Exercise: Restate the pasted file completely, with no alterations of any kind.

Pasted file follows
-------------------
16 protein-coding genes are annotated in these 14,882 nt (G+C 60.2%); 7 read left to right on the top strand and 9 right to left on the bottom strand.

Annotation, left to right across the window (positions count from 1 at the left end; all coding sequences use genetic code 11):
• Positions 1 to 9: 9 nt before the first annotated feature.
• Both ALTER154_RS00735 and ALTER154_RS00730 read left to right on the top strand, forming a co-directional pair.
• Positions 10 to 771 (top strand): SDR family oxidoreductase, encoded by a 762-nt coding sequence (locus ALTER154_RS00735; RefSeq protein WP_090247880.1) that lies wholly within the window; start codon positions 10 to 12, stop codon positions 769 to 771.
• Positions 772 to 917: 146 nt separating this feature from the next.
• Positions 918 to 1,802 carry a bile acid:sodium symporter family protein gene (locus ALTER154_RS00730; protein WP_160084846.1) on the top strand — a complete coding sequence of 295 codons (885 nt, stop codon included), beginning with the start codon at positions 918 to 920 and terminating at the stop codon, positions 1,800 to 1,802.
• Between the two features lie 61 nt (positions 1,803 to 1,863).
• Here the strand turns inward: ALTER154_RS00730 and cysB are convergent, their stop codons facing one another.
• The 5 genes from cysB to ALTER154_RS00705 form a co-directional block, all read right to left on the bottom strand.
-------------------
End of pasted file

16 protein-coding genes are annotated in these 14,882 nt (G+C 60.2%); 7 read left to right on the top strand and 9 right to left on the bottom strand.

Annotation, left to right across the window (positions count from 1 at the left end; all coding sequences use genetic code 11):
• Positions 1 to 9: 9 nt before the first annotated feature.
• Both ALTER154_RS00735 and ALTER154_RS00730 read left to right on the top strand, forming a co-directional pair.
• Positions 10 to 771 (top strand): SDR family oxidoreductase, encoded by a 762-nt coding sequence (locus ALTER154_RS00735; RefSeq protein WP_090247880.1) that lies wholly within the window; start codon positions 10 to 12, stop codon positions 769 to 771.
• Positions 772 to 917: 146 nt separating this feature from the next.
• Positions 918 to 1,802 carry a bile acid:sodium symporter family protein gene (locus ALTER154_RS00730; protein WP_160084846.1) on the top strand — a complete coding sequence of 295 codons (885 nt, stop codon included), beginning with the start codon at positions 918 to 920 and terminating at the stop codon, positions 1,800 to 1,802.
• Between the two features lie 61 nt (positions 1,803 to 1,863).
• Here the strand turns inward: ALTER154_RS00730 and cysB are convergent, their stop codons facing one another.
• The 5 genes from cysB to ALTER154_RS00705 form a co-directional block, all read right to left on the bottom strand.